Floor Heating Under Freezer


FCB PEX on Floor

These are the floor heating coils in the Freezer, Cooler, Brine (FCB) which I had mentioned installing yesterday. The idea is simply to snake around transferring heat energy so we don’t get perma-frost under the freezer (-10°F to 45°F) or cooler (27°F).

Above the concrete poured over these coils will go a thick layer of insulation, varying with the room type. Above the insulation we’ll pour in place high mass boxes which will be the blast freezer, super cooler and brine room, each thermally isolated from the rest of the building – bottles within bottles. The brine cure room is kept above freezing but might someday be needed as a cooler so it got a set of floor coils too. These tubes all lead to a controller box set in the wall between the cutting room and kitchen.

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27°F might sound cold for a cooler, a refrigerator, but that is still two degrees Farenheight above the freezing temperature of meat (25°F a.k.a. -3.89°C). Because of the naturally occurring amount of salt in the meat it doesn’t freeze until a bit below the freezing point of pure water (32°F). By super-chilling [1, 2, 3, 4, 5] the meat and storing it at 27°F we keep the quality higher and are able to deliver it colder to customers while still keeping it fresh and unfrozen.

The three coils hanging on the wall are measured out to go under the floor of the carcass chiller and then the final cutting room before returning to the controller box. This will cool the deep slab of these rooms without over cooling the final floor layer.

Having the rooms each at a different temperature also allows us to stage the process of freezing meat that is destined for the freezer. The last step in is the blast freezer that will pump the heat out of the meat with high winds and very low temperatures letting us create micro-crystals that mean higher quality when thawed as it reduces the puncturing of cell walls.

Outdoors: 79°F/54°F Sunny
Tiny Cottage: 72°F/67°F

Daily Spark: “May the dragon of life only roast your hot-dogs and never burn your buns!” -Anonymous.

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About Walter Jeffries

Tinker, Tailor…

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8 Responses to Floor Heating Under Freezer

  1. Okay, I’m not following the permafrost under the freezer gig requiring “heating” loops. One just needs insulation under the freezer to prevent permafrost right? Yes, I’m sure I’m missing something obvious here .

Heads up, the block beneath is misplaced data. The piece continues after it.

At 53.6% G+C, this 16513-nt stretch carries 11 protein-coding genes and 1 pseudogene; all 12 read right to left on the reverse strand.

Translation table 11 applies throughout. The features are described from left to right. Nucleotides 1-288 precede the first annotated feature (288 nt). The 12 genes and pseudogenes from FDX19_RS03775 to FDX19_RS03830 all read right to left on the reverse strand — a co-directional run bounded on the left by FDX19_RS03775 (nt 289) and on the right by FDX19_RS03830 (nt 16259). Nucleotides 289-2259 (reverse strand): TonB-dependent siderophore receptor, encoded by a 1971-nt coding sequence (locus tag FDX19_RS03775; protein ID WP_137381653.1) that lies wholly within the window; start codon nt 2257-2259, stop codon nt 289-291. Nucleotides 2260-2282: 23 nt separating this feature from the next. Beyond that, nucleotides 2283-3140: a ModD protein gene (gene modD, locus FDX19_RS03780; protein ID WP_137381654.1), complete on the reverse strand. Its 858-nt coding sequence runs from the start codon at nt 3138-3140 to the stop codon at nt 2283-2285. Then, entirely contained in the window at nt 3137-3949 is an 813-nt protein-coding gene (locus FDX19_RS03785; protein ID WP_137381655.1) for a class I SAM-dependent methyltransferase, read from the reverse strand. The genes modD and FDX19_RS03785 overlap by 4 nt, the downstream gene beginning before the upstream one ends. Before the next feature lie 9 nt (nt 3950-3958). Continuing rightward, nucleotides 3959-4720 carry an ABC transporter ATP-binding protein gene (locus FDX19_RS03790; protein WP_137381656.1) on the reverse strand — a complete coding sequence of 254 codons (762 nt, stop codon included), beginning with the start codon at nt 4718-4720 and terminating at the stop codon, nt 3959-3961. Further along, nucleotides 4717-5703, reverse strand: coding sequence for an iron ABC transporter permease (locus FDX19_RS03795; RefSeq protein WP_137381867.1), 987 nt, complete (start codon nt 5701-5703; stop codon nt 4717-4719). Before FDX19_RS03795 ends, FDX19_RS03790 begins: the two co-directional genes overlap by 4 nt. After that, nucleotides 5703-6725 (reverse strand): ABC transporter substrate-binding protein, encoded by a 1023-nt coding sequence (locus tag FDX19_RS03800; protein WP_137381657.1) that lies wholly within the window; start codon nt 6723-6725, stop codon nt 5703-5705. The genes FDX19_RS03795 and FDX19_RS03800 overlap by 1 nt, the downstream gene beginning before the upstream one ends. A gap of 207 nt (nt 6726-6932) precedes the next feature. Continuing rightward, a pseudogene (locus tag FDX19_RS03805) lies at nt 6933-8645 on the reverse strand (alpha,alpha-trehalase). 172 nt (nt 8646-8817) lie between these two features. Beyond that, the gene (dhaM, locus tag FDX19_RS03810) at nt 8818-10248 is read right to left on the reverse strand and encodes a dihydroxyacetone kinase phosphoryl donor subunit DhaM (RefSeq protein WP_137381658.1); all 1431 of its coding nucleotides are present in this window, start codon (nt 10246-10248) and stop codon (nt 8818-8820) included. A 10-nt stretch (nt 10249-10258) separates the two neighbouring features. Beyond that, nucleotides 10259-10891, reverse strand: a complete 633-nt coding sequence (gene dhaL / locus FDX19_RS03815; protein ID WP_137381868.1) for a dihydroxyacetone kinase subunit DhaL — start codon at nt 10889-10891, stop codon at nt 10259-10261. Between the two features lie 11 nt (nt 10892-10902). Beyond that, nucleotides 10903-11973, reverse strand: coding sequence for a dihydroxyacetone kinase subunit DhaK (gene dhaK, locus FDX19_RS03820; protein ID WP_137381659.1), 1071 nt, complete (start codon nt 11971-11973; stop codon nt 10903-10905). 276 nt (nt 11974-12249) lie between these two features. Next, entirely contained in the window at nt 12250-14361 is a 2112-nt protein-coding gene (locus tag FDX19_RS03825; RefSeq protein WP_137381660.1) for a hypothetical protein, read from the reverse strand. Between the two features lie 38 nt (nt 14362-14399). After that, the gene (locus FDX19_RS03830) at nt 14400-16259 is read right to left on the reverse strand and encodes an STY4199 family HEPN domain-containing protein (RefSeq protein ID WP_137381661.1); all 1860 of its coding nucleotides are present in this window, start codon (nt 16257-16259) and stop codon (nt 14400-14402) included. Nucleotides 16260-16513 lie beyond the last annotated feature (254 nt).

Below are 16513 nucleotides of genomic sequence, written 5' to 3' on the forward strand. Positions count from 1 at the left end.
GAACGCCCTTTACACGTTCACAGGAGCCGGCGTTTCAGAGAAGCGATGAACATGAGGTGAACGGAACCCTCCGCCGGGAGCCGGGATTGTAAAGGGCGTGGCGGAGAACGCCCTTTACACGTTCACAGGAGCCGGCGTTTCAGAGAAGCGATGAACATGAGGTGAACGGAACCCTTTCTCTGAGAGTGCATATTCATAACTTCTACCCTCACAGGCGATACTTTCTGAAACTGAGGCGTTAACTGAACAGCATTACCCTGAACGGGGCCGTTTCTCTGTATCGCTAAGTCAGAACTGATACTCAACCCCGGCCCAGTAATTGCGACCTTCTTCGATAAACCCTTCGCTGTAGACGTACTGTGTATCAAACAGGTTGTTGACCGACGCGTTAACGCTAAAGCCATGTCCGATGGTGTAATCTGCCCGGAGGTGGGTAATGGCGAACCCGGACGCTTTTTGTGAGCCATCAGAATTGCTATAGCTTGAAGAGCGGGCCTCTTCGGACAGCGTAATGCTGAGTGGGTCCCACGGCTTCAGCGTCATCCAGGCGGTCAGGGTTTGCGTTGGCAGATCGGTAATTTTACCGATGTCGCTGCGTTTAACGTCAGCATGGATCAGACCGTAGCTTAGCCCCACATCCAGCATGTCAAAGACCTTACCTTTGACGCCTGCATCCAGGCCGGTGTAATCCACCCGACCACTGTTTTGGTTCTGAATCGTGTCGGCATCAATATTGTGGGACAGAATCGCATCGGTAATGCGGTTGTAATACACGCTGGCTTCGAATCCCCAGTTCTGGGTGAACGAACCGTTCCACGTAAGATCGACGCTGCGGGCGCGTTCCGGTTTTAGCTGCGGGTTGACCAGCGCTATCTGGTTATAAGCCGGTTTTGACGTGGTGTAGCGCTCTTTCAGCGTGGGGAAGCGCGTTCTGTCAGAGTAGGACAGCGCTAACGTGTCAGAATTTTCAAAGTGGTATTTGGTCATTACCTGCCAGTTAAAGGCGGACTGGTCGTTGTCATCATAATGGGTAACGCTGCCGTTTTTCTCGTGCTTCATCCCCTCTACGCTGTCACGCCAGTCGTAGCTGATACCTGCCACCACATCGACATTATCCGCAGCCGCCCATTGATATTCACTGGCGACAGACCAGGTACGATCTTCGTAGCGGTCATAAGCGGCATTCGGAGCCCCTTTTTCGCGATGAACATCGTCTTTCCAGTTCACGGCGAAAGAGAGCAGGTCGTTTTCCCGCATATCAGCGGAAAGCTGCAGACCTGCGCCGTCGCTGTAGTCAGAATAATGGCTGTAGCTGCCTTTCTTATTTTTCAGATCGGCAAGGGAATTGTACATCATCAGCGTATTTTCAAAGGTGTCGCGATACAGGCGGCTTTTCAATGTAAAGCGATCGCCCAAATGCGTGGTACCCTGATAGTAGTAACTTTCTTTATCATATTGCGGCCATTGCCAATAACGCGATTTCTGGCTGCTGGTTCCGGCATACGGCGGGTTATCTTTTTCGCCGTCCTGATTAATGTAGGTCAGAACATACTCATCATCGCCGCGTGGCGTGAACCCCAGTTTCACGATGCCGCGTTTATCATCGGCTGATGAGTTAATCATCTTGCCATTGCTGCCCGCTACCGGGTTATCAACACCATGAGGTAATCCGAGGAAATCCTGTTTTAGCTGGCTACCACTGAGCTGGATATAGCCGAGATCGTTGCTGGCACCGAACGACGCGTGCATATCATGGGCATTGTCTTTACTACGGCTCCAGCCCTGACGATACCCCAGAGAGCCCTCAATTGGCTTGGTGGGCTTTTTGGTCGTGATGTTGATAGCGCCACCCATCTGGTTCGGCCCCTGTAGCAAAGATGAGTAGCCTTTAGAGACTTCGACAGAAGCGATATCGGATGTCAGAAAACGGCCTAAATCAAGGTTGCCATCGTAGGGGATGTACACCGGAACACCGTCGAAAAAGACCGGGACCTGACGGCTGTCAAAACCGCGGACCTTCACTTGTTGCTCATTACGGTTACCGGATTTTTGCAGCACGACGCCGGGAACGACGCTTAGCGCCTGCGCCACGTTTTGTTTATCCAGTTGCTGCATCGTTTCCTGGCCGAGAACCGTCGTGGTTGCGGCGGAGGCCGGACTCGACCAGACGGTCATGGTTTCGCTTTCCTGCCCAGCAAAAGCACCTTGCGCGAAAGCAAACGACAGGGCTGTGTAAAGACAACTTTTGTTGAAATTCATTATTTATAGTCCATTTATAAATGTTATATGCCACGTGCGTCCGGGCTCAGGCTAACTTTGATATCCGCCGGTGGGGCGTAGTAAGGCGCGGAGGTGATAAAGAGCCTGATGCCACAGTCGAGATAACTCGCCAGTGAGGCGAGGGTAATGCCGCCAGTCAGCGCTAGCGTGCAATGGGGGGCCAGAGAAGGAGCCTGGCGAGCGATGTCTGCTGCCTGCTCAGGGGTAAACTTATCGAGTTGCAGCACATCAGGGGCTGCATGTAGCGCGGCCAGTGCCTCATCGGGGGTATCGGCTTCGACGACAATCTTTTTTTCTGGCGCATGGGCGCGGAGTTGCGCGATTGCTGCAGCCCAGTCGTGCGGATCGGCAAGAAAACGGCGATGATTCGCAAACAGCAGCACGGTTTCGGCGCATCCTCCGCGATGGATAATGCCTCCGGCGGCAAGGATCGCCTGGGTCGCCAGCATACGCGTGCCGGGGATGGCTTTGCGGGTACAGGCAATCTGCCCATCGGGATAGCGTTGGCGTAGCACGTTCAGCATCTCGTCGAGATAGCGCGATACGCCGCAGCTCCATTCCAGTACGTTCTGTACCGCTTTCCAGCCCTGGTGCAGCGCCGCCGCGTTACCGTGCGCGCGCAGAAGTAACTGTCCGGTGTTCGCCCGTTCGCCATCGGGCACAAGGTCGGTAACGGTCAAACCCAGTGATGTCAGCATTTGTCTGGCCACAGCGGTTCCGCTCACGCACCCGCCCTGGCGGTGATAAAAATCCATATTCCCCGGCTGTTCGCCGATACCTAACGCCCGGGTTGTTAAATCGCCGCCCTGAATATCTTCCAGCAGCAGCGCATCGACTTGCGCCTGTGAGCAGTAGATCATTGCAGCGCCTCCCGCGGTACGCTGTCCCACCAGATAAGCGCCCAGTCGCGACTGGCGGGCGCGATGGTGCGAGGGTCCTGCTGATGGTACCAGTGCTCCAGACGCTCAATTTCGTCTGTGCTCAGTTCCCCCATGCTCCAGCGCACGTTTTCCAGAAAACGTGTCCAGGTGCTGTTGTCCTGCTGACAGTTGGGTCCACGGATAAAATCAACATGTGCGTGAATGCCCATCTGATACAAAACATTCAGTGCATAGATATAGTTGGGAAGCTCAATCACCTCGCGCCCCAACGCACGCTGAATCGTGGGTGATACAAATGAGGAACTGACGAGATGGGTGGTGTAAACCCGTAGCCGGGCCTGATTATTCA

The lower freezing temp of meat (vs. water) was a revelation. In hindsight, yes, obvious, but thanks for the foresight, fantastic!

    • One of the unfortunately common failure modes of commercial freezer systems that has been revealed in failure mode studies is that if there is no air flow gap below some of them. They are constantly pumping heat out of the ground below the freezer which causes trouble from buckling which often first shows up as door frames jamming. Even with enormous amounts of insulation this is true because insulation does not stop heat flow (thus anti-heat e.g., coolth) but rather slows it down. The result is development of perma-frost below the slab which then buckles and breaks the concrete of the foundation. This then necessitates shutting down the facility, tearing up the floors and redoing them properly. In some facilities they put in electric heating cables to pump in heat which is very wasteful.

      To prevent this, in addition to having an air gap and lots of insulation, we have put the PEX tubes in the concrete that is not supposed to freeze. These tubes are down below the insulation layer for the freezer. We are setting it up so we can move the coolth around based on the temperature of the floors to keep the sub-floor above freezing and prevent the perma-frost. This is more energy efficient since we’re not adding heat and then pumping it out with the refrigeration system but are instead simply moving a small change around within the reefer thermos bottle.

      In addition to the red fluid transfer tubes there will be blue 1/2″ PEX tubes going to strategic points in the various slabs so that we can send down probes to monitor the systems which will alert us to any problems in addition to being able to monitor the temperature of the returning fluid.

      We’re very much looking forward to having our super cooler so that we can have roaster pigs hanging and ready, fresh not frozen. I get many people who call during the warm months wanting a roaster pig, “This weekend!” and this will let us serve that market. Normal turn around time is two weeks to a month.

  2. Michael Huston says:

    Very enlightening about the permafrost Walter, I was going to ask the same question as Oliver.
    Is the controller box something you can purchase off the shelf or are you designing that as well? What is the fluid you will use for the heat transfer?

  3. Michael Huston says:

    You do not need to answer the questions in my other comment, I see the answer in your previous post.

    Thanks as always for such a wonderful blog!

    Michael

  4. Aldo Moore says:

    excellent written article, thanks

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